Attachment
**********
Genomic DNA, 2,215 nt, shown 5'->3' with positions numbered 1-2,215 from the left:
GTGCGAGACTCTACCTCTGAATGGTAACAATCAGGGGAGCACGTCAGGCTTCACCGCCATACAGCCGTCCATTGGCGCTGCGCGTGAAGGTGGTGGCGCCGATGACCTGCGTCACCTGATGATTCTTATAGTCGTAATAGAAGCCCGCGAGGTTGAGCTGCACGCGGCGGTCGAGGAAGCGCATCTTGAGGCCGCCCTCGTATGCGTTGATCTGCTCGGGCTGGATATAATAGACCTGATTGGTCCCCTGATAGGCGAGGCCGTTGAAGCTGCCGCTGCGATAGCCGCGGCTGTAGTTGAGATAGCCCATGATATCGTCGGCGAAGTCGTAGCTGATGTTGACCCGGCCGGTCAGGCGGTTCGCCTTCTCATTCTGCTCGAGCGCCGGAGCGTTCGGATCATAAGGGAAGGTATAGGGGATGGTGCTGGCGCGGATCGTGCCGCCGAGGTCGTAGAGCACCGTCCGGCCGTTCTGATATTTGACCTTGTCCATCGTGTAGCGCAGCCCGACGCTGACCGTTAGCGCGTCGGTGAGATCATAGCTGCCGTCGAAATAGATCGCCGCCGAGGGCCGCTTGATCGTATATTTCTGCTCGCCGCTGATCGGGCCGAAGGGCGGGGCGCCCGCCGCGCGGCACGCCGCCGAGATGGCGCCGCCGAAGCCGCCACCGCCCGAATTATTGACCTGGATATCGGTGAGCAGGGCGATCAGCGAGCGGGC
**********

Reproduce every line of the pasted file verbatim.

Genomic DNA, 2,215 nt, shown 5'->3' with positions numbered 1-2,215 from the left:
GTGCGAGACTCTACCTCTGAATGGTAACAATCAGGGGAGCACGTCAGGCTTCACCGCCATACAGCCGTCCATTGGCGCTGCGCGTGAAGGTGGTGGCGCCGATGACCTGCGTCACCTGATGATTCTTATAGTCGTAATAGAAGCCCGCGAGGTTGAGCTGCACGCGGCGGTCGAGGAAGCGCATCTTGAGGCCGCCCTCGTATGCGTTGATCTGCTCGGGCTGGATATAATAGACCTGATTGGTCCCCTGATAGGCGAGGCCGTTGAAGCTGCCGCTGCGATAGCCGCGGCTGTAGTTGAGATAGCCCATGATATCGTCGGCGAAGTCGTAGCTGATGTTGACCCGGCCGGTCAGGCGGTTCGCCTTCTCATTCTGCTCGAGCGCCGGAGCGTTCGGATCATAAGGGAAGGTATAGGGGATGGTGCTGGCGCGGATCGTGCCGCCGAGGTCGTAGAGCACCGTCCGGCCGTTCTGATATTTGACCTTGTCCATCGTGTAGCGCAGCCCGACGCTGACCGTTAGCGCGTCGGTGAGATCATAGCTGCCGTCGAAATAGATCGCCGCCGAGGGCCGCTTGATCGTATATTTCTGCTCGCCGCTGATCGGGCCGAAGGGCGGGGCGCCCGCCGCGCGGCACGCCGCCGAGATGGCGCCGCCGAAGCCGCCACCGCCCGAATTATTGACCTGGATATCGGTGAGCAGGGCGATCAGCGAGCGGGC